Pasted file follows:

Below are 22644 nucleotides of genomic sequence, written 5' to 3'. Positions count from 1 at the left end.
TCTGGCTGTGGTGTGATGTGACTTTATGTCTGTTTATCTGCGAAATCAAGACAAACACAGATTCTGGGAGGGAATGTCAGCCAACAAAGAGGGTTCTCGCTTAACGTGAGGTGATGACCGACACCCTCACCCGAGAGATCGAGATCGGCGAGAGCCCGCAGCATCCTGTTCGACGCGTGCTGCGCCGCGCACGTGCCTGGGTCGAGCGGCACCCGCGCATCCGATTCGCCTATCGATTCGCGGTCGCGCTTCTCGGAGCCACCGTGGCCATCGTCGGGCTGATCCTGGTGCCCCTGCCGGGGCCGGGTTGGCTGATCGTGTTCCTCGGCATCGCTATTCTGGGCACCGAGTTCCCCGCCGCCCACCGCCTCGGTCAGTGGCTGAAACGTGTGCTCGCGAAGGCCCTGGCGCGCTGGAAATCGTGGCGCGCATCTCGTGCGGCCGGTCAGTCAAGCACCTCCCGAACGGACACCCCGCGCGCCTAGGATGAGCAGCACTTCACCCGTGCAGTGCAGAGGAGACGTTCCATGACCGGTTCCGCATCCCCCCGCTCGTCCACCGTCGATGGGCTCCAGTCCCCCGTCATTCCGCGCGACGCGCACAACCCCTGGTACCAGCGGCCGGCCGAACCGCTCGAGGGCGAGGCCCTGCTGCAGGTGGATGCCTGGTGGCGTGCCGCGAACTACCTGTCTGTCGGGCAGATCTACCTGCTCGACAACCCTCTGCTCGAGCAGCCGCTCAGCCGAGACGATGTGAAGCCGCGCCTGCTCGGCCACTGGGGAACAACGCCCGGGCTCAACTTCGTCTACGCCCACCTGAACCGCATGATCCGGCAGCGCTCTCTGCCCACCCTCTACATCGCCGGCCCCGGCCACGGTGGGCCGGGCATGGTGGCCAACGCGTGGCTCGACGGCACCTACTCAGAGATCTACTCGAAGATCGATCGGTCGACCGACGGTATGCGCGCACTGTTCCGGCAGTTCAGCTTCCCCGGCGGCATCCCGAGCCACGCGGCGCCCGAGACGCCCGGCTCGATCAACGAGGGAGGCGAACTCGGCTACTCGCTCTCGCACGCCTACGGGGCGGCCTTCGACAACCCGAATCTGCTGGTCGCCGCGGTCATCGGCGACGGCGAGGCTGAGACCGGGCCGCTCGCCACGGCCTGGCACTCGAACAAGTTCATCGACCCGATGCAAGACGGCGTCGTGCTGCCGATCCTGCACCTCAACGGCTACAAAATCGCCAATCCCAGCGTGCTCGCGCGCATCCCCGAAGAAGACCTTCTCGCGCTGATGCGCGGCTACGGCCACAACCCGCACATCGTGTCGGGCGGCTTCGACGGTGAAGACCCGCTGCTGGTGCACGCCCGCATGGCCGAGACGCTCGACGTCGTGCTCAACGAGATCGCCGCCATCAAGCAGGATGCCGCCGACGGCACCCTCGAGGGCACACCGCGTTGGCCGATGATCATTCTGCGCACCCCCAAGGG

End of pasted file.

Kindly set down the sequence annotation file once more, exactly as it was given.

Below are 22644 nucleotides of genomic sequence, written 5' to 3'. Positions count from 1 at the left end.
TCTGGCTGTGGTGTGATGTGACTTTATGTCTGTTTATCTGCGAAATCAAGACAAACACAGATTCTGGGAGGGAATGTCAGCCAACAAAGAGGGTTCTCGCTTAACGTGAGGTGATGACCGACACCCTCACCCGAGAGATCGAGATCGGCGAGAGCCCGCAGCATCCTGTTCGACGCGTGCTGCGCCGCGCACGTGCCTGGGTCGAGCGGCACCCGCGCATCCGATTCGCCTATCGATTCGCGGTCGCGCTTCTCGGAGCCACCGTGGCCATCGTCGGGCTGATCCTGGTGCCCCTGCCGGGGCCGGGTTGGCTGATCGTGTTCCTCGGCATCGCTATTCTGGGCACCGAGTTCCCCGCCGCCCACCGCCTCGGTCAGTGGCTGAAACGTGTGCTCGCGAAGGCCCTGGCGCGCTGGAAATCGTGGCGCGCATCTCGTGCGGCCGGTCAGTCAAGCACCTCCCGAACGGACACCCCGCGCGCCTAGGATGAGCAGCACTTCACCCGTGCAGTGCAGAGGAGACGTTCCATGACCGGTTCCGCATCCCCCCGCTCGTCCACCGTCGATGGGCTCCAGTCCCCCGTCATTCCGCGCGACGCGCACAACCCCTGGTACCAGCGGCCGGCCGAACCGCTCGAGGGCGAGGCCCTGCTGCAGGTGGATGCCTGGTGGCGTGCCGCGAACTACCTGTCTGTCGGGCAGATCTACCTGCTCGACAACCCTCTGCTCGAGCAGCCGCTCAGCCGAGACGATGTGAAGCCGCGCCTGCTCGGCCACTGGGGAACAACGCCCGGGCTCAACTTCGTCTACGCCCACCTGAACCGCATGATCCGGCAGCGCTCTCTGCCCACCCTCTACATCGCCGGCCCCGGCCACGGTGGGCCGGGCATGGTGGCCAACGCGTGGCTCGACGGCACCTACTCAGAGATCTACTCGAAGATCGATCGGTCGACCGACGGTATGCGCGCACTGTTCCGGCAGTTCAGCTTCCCCGGCGGCATCCCGAGCCACGCGGCGCCCGAGACGCCCGGCTCGATCAACGAGGGAGGCGAACTCGGCTACTCGCTCTCGCACGCCTACGGGGCGGCCTTCGACAACCCGAATCTGCTGGTCGCCGCGGTCATCGGCGACGGCGAGGCTGAGACCGGGCCGCTCGCCACGGCCTGGCACTCGAACAAGTTCATCGACCCGATGCAAGACGGCGTCGTGCTGCCGATCCTGCACCTCAACGGCTACAAAATCGCCAATCCCAGCGTGCTCGCGCGCATCCCCGAAGAAGACCTTCTCGCGCTGATGCGCGGCTACGGCCACAACCCGCACATCGTGTCGGGCGGCTTCGACGGTGAAGACCCGCTGCTGGTGCACGCCCGCATGGCCGAGACGCTCGACGTCGTGCTCAACGAGATCGCCGCCATCAAGCAGGATGCCGCCGACGGCACCCTCGAGGGCACACCGCGTTGGCCGATGATCATTCTGCGCACCCCCAAGGG